The Monarchs made their lone 1945 appearance in Cleveland on July 24. Their opponent was the formidable Cleveland Buckeyes, first half American League champions. The Monarchs had gone 0-5 against Cleveland in the first half. This game on the 24th is the only time the two teams faced each other in the second half that I'm aware of. Satchel, having pitched a complete game just two days prior, took the hill for KC for the first five innings. He yielded three runs to the powerful Buckeyes lineup.
Eugene Bremer went the distance for Cleveland, and had a shutout through eight innings. In the ninth, trailing 3-0, Jackie launched a pitch beyond the left field wall but a few inches foul. Later in the at-bat, he sent another wallop to left, this time a few inches to the fair side. It was a solo drive, but started a rally that resulted in another run. But Bremer and Cleveland snuck out of the inning to take a 3-2 win and improve to 6-0 against the Monarchs for the '45 season.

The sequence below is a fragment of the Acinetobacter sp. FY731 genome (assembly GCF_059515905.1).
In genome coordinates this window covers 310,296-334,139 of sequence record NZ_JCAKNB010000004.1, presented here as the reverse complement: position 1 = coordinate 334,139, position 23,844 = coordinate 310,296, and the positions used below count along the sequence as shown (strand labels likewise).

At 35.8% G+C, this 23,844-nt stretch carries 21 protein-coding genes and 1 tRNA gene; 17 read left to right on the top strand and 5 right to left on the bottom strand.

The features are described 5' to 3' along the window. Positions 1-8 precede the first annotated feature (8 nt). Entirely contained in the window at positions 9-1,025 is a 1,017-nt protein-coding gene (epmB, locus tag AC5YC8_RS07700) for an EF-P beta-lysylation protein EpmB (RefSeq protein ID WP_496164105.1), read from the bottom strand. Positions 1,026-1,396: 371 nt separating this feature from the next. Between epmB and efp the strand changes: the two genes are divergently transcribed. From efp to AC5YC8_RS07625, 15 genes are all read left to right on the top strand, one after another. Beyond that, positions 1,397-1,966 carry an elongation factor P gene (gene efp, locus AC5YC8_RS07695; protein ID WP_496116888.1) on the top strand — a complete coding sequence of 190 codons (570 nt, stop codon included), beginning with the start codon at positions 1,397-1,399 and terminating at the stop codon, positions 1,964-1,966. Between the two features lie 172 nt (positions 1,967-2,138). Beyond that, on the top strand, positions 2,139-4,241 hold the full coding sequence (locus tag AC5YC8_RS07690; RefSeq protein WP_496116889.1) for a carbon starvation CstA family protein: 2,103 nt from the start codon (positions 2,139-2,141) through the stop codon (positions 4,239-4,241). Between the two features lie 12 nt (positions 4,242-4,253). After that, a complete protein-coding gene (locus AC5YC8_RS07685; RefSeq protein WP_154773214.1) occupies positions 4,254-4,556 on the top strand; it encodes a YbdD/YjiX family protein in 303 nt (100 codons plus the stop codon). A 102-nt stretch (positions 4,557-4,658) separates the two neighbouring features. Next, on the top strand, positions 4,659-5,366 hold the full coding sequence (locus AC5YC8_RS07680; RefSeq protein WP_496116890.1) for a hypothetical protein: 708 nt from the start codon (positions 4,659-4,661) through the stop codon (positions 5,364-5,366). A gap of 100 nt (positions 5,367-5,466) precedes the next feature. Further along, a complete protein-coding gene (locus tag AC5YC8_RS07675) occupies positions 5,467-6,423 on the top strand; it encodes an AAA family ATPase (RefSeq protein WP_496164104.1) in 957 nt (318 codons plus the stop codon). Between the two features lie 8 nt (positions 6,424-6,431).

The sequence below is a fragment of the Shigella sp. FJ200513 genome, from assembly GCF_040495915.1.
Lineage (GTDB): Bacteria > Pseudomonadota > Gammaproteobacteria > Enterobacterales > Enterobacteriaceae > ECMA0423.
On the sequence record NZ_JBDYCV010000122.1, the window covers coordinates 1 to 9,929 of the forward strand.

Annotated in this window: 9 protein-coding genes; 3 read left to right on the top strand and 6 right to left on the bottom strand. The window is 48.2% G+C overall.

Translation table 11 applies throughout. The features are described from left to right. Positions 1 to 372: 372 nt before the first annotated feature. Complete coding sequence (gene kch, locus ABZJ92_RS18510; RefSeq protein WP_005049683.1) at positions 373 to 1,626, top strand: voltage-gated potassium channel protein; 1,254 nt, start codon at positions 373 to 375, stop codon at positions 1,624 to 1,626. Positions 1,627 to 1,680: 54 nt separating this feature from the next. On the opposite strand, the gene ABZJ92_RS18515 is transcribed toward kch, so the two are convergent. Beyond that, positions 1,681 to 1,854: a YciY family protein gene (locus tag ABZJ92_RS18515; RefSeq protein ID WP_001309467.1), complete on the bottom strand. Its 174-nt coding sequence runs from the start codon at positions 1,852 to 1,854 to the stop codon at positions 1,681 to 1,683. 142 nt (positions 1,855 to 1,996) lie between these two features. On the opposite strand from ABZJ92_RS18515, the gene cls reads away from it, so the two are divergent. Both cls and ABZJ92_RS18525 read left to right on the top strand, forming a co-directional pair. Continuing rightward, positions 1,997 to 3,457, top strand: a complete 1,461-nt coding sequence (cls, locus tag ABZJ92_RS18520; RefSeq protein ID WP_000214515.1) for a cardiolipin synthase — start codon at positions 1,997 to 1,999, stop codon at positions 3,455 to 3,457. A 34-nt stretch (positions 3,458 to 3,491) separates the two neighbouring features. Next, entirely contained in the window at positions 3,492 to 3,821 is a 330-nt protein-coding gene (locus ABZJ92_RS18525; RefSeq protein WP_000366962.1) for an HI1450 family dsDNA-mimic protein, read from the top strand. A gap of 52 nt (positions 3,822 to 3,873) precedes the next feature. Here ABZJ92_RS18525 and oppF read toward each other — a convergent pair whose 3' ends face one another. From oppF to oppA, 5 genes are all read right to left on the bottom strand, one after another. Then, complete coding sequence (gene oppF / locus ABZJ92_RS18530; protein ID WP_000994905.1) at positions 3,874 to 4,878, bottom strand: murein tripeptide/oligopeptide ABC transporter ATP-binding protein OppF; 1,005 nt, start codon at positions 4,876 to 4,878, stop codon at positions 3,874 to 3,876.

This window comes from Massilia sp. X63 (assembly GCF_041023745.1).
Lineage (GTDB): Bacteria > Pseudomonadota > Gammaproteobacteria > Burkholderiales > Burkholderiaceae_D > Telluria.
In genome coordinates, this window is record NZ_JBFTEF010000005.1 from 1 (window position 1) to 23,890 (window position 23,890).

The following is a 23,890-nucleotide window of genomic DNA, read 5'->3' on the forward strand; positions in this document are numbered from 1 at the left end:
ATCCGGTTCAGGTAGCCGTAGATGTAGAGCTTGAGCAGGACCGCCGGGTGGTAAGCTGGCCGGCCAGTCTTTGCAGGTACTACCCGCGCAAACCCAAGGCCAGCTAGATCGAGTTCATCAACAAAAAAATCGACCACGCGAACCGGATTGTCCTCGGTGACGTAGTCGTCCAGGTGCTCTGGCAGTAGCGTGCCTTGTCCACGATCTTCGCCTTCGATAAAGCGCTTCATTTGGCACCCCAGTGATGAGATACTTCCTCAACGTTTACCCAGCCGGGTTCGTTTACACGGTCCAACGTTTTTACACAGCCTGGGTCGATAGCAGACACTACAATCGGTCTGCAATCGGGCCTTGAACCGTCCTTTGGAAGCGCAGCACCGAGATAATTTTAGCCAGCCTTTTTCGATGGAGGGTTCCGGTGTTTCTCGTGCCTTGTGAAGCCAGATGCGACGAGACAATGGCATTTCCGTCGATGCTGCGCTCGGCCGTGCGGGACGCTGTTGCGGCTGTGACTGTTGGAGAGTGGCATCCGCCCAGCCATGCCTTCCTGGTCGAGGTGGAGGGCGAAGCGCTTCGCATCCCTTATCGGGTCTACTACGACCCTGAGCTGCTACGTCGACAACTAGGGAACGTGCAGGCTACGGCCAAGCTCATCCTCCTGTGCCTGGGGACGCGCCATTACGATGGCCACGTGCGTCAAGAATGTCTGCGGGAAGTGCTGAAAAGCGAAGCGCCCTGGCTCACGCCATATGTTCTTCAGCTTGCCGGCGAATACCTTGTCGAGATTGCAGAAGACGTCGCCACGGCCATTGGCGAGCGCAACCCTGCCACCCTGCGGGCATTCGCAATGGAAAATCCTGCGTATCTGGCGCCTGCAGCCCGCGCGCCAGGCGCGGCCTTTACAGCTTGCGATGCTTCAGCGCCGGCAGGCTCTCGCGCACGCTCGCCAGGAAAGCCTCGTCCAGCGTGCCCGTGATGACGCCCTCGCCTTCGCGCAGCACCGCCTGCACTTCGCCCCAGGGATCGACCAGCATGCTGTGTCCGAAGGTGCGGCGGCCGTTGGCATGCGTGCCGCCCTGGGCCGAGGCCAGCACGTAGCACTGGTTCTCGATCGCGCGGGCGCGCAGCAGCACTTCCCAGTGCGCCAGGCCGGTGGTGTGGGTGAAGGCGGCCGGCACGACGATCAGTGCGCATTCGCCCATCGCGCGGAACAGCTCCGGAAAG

Jackie's homer left an impression on Cleveland catcher/manager Quincy Trouppe, who had this to say in his memoir 20 Years Too Soon:
Later that season I played against (Jackie) in Cleveland, and he overpowered my pitcher's curve with a line drive into the left-field stands. I knew then he had the makings of a top pro. When a young player breaks into pro ball hitting the curve with authority, you can expect to see him develop into an excellent hitter.
Although he had the makings of a real good player, I think it came as a surprise when word got out that the Brooklyn Dodgers had signed him to a contract. It was hard to imagine any black player cracking the major leagues, and with Jackie's temper being the way it was, it didn't seem likely that a major-league team would be willing to take a chance with him. The golden dream, the impossible golden dream of sepia players roaming the ball fields of the major leagues, was now crystallizing into reality at last.